IT soars 130 feet into the air and stands guard over Southampton Water and the Solent, some of the busiest waterways and shipping lanes in the country.

Calshot Tower, which has been a distinctive landmark for almost 40 years, now has the distinction of being a “Declared Facility’’ for the Coastguard’s Maritime Rescue Co-ordination Centre in the Solent area.

The station’s newly bestowed status means the structure can now be officially recognised as part of the Maritime Search and Rescue emergency services.

Manned by volunteer members of the National Coastwatch Institution (NCI), Calshot Tower sits on Hampshire County Council land, is owned by the Crown Estate and is leased to Associated British Ports, owners and operators of Southampton docks, who use radar equipment positioned on the roof.

With its motto Eyes Along the Coast the mission of the NCI is to Spot, Plot and Report.

l Spot: The NCI maintains a continuous visual watch from Ryde Steeple to the south east, Cowes to the south and from Fawley across to Netley , north of the lookout during daylight hours.

l Plot: Identify the location of any incident so it can be plotted quickly on an Admiralty Chart or Ordnance Survey Map, when reporting to the authorities.

l Report: Alert the coastguard at Leeon- the-Solent to co-ordinate any emergency action.

Just short of Southampton’s Civic Centre clock Calshot Tower has a watchroom with a 360-degree panoramic view into the Solent, with Fawley oil refinery at one end and the Isle of Wight at the other.

On a clear day, once at the top of the 100 steps, which have a steep incline, views stretch across to Cowes and Yarmouth on the Isle of Wight, as well as Portsmouth’s Spinnaker Tower.

Back in the early 1990s cuts in funding resulted in Calshot Tower being closed down for more than 20 years until it was restored to its former glory by local NCI members.

Today Calshot Tower is manned 365 days of the year throughout the daylight hours.

It was in January 2010 when the NCI held a recruiting event at the Waterside Sports and Social Club in the hope of attracting 20 or 30 volunteer watch keepers, but were overwhelmed by more than 100 people.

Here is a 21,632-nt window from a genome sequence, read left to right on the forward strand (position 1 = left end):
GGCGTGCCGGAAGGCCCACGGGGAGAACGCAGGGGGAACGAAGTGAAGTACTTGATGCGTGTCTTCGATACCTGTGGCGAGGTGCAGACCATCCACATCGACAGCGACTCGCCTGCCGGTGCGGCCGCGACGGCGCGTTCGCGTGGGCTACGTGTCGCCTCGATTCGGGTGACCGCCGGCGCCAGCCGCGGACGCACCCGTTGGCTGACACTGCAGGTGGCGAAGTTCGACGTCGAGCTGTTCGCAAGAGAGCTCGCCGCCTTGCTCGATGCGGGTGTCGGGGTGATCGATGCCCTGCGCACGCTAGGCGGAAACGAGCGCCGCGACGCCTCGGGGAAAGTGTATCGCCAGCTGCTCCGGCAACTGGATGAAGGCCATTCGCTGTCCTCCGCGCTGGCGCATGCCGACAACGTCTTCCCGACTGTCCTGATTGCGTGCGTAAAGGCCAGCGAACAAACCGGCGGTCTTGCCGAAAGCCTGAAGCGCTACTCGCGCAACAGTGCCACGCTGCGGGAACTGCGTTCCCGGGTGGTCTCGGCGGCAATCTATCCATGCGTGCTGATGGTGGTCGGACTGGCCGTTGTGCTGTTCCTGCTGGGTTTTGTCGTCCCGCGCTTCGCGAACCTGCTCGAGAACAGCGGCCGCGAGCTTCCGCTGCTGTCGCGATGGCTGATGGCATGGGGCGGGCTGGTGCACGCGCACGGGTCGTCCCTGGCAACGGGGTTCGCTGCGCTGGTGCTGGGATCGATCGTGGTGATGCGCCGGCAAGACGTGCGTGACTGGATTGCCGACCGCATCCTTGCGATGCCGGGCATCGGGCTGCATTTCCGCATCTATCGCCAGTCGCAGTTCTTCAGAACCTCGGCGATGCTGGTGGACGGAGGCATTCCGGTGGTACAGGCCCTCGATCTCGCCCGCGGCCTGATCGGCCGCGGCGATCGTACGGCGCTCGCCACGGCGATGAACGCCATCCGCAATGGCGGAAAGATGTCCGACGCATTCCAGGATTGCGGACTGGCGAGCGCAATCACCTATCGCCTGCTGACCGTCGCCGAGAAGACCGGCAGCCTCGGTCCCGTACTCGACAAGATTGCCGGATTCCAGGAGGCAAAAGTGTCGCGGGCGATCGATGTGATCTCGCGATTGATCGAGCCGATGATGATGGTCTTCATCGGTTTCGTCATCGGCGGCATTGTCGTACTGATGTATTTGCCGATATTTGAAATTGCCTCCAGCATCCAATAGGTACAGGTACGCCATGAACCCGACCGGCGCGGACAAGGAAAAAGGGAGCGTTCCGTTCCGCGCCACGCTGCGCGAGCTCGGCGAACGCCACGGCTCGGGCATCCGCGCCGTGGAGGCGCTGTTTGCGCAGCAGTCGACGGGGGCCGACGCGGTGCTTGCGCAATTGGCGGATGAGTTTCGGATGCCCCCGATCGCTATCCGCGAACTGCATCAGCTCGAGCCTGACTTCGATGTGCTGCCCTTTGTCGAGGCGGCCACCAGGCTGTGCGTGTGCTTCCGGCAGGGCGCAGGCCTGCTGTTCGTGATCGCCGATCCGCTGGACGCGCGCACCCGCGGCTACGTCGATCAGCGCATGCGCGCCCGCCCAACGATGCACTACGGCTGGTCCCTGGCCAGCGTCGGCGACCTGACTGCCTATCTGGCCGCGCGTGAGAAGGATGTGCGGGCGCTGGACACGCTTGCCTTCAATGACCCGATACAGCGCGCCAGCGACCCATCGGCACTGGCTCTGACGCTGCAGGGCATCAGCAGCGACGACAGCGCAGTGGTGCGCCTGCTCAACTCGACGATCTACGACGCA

Volunteers come from all walks of life with a number of watch keepers having no previous maritime experience.

A spokesman for the NCI said: “It makes no odds at all as to whether you are a master mariner or the local postman, the most useful assets are a sharp pair of eyes and inquisitive nature.’’ The Calshot Tower branch of the NCI recently passed a demanding assessment, which gave them the status of a “Declared Facility’’. To celebrate this achievement chief coastguard Peter Dymond will visit the Calshot Tower next Tuesday to congratulate the volunteers and officially present a certificate confirming its role with the rescue services.

Calshot Tower stands next to an ancient castle, occupying a strategic position on the eastern entrance to Southampton Water. The geography here is perfectly suited for the location of a gun battery as the deep water shipping channel runs very close to the shore at this point.

Following Henry VIII’s split with Rome and his subsequent divorce from Catherine of Aragon threat of invasion was posed by a combined French and Spanish fleet. To counter this fear Henry commissioned the building of a string of coastal fortifications stretching from south Wales to the River Humber in the north east and Calshot Castle was one of these.

Finished in 1540 Calshot Castle was designed specifically as a base for a large amount of artillery but also to repel an attack.

Henry’s forts marked a significant change in English castle building as medieval castles, although big, bold and imposing, were easy target for 16th century cannon. Walls and parapets of the new smaller, squat castles, such as the one at Calshot, were curved or circular and immensely thick, enabling them to absorb and deflect incoming enemy shot.

Dramatic changes to the surrounding area occurred between the two world wars as it first became the Calshot Royal Naval Air Station and then the Royal Air Force School for Naval Co-operation and Aerial Navigation.

During the Second World War quick firing guns were re-mounted on the castle roof and additional searchlights were installed. Calshot RAF Air Station had become a centre for the maintenance and repair of seaplanes.

When the RAF station closed in 1953 Calshot Castle reverted back to providing coastguard accommodation until their adjacent new tower was completed. At that time, English Heritage took over the guardianship of the castle, restoring it to its former appearance pre-1914.